Madison Region’s Arts and Cultural Enrich Lives and Economy
Madison region’s rich cultural offerings span the spectrum from galleries and museums to live performance and film, gardens and architecture to signature events.
Madison region’s rich cultural offerings span the spectrum from galleries and museums to live performance and film, gardens and architecture to signature events. Livability.com named Madison one of the Top 10 Cities With the Best Music Scenes.
One of the largest contributors to the city’s music and arts scene is Overture Center for the Arts, a world-class performing arts center and gallery designed by renowned architect César Pelli. Situated in the heart of Madison’s cultural arts district, the center, which opened in 2004, includes seven performance venues and multiple galleries. Its centerpiece, Overture Hall, hosts touring Broadway productions and major recording artists, as well as opera, symphony orchestra, ballet and theater performances.
“We bring in touring artists of all kinds who, for the most part, would not perform in Madison except on our stages,” says Ted Dedee, Overture Center president and CEO.
Furthermore, Overture Center generates major economic benefits for the city and helps attract top talent to its workforce.
“Overture Center for the Arts has played a critical role in our ability to sell the livability of Madison to candidates we are constantly recruiting from around the country,” says Donna Katen-Bahensky, president and CEO of UW Hospital and Clinics.
Likewise, the Madison Children’s Museum is a downtown destination, attracting 210,000 visitors annually, says Executive Director Deborah Gilpin. In 2010, the museum moved into a new home in what used to be a Montgomery Ward department store.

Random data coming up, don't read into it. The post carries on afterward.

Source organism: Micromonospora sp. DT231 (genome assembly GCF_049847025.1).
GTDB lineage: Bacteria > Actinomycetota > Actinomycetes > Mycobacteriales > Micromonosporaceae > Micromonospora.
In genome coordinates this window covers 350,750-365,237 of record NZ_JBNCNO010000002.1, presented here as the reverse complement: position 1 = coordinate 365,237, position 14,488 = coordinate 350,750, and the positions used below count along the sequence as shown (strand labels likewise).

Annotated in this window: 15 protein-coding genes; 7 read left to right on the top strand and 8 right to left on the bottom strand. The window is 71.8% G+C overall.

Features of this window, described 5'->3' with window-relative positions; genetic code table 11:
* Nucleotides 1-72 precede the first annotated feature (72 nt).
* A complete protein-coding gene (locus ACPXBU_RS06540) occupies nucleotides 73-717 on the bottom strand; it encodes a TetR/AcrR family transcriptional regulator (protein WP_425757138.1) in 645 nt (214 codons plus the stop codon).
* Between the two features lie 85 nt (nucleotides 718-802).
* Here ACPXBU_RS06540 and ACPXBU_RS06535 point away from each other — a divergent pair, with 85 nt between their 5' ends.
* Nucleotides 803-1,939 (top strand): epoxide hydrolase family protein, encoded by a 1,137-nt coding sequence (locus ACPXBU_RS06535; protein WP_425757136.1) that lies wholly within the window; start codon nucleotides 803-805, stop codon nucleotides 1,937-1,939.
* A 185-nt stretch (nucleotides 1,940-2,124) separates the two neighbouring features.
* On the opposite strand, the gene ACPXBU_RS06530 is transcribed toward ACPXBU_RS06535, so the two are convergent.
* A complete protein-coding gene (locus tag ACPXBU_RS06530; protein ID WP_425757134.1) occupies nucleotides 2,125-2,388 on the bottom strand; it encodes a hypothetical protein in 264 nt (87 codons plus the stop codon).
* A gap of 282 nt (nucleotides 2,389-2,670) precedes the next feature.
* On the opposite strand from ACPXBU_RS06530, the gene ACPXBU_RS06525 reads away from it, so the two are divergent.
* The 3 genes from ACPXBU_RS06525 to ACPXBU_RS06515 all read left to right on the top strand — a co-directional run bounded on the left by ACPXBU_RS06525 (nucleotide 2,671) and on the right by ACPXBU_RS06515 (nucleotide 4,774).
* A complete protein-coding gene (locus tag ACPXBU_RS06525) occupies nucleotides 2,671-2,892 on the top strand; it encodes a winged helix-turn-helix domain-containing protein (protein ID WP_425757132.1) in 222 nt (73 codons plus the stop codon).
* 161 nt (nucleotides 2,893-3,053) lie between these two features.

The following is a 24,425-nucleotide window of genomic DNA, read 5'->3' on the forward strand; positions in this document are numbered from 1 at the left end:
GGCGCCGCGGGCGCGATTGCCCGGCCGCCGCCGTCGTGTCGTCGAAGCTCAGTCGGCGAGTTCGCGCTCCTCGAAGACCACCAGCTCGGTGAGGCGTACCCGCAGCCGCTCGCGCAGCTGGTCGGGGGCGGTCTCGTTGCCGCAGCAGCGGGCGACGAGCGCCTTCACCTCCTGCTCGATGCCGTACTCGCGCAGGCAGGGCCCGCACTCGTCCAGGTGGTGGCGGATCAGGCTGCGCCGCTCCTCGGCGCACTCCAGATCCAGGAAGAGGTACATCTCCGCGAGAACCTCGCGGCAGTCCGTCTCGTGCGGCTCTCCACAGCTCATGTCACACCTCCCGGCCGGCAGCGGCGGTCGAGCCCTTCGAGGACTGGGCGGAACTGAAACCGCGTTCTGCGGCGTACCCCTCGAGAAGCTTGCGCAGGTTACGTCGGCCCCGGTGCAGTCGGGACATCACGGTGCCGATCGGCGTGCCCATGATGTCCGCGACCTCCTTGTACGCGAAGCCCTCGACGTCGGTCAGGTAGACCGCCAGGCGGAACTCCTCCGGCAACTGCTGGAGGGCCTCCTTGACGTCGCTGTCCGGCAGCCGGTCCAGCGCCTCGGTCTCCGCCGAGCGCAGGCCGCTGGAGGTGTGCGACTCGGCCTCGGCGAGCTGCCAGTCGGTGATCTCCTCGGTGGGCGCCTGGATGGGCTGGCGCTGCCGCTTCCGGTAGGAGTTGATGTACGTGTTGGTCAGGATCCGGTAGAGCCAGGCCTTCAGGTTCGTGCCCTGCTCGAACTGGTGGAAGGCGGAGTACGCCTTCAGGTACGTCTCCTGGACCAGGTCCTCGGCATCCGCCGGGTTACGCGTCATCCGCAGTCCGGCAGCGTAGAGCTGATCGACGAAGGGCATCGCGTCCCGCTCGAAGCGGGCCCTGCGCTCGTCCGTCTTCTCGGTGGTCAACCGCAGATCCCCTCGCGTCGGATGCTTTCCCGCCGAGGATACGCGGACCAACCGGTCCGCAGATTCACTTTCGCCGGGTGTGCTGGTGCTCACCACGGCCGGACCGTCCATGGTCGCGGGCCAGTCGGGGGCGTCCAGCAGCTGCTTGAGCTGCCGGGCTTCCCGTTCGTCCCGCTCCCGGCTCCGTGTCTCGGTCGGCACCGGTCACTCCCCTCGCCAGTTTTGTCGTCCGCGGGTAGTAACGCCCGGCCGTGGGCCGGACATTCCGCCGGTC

“It’s a beautiful old building with funky sizes and spaces throughout,” Gilpin says.
The building is LEED certified and has an art studio and rooftop garden, as well as exhibits and programs for children of various ages. Thoughtfully designed play areas such as WilderNest and Possible-opolis maximize fun while building crucial thinking and social skills. Listed among the top five children’s museums in the country by Parents magazine, Madison Children’s Museum was also the only museum in Wisconsin to receive a 2011 National Medal for Museum and Library Service.
Wisconsin Film Festival
The Wisconsin Film Festival, presented by the University of Wisconsin-Madison’s Arts Institute in association with the Department of Communication Arts, draws filmmakers from Hollywood, New York, and around the world – in addition to competitors for the Wisconsin’s Own category – and showcases new works, foreign films and restorations.
“We bring films into the area that would otherwise never be seen. It’s really the only opportunity in Madison to see films of this nature,” says Christina Martin-Wright, Wisconsin Film Festival managing director.
About 150 films play across eight screens in dedicated film venues within a 4-mile area during the eight-day April festival. Ticket sales have reached 35,000, making the festival a boon to the region’s economy.
American Players Theatre and More
The region’s cultural assets extend well beyond Madison’s borders. In Rock County, the award-winning Rotary Botanical Gardens showcases 20 different garden styles – many with international themes – and 4,000 varieties of plants. In winter, the gardens are transformed into an elaborate holiday lights show.
Sauk County is home to famed architect Frank Lloyd Wright’s 600-acre estate, Taliesin. Taliesin Preservation Inc. operates a visitor center and conducts guided tours on the site.
Throughout the summer and fall on 110 rolling acres near the Wisconsin River just outside Spring Green in Sauk County, the American Players Theatre performs the classics in rotating repertory on two stages: an 1,148-seat outdoor amphitheater known as Up the Hill and the 200-seat indoor Touchstone Theatre built in 2009. The group also does extensive outreach into schools.
“We have between 105,000 and 110,000 visitors a year, and we do more than 200 performances each season,” says Sara Young, APT’s director of communications. “Sitting down under the stars and hearing these plays that are hundreds of years old is a really great feeling of getting away from it all and getting in touch at the same time.”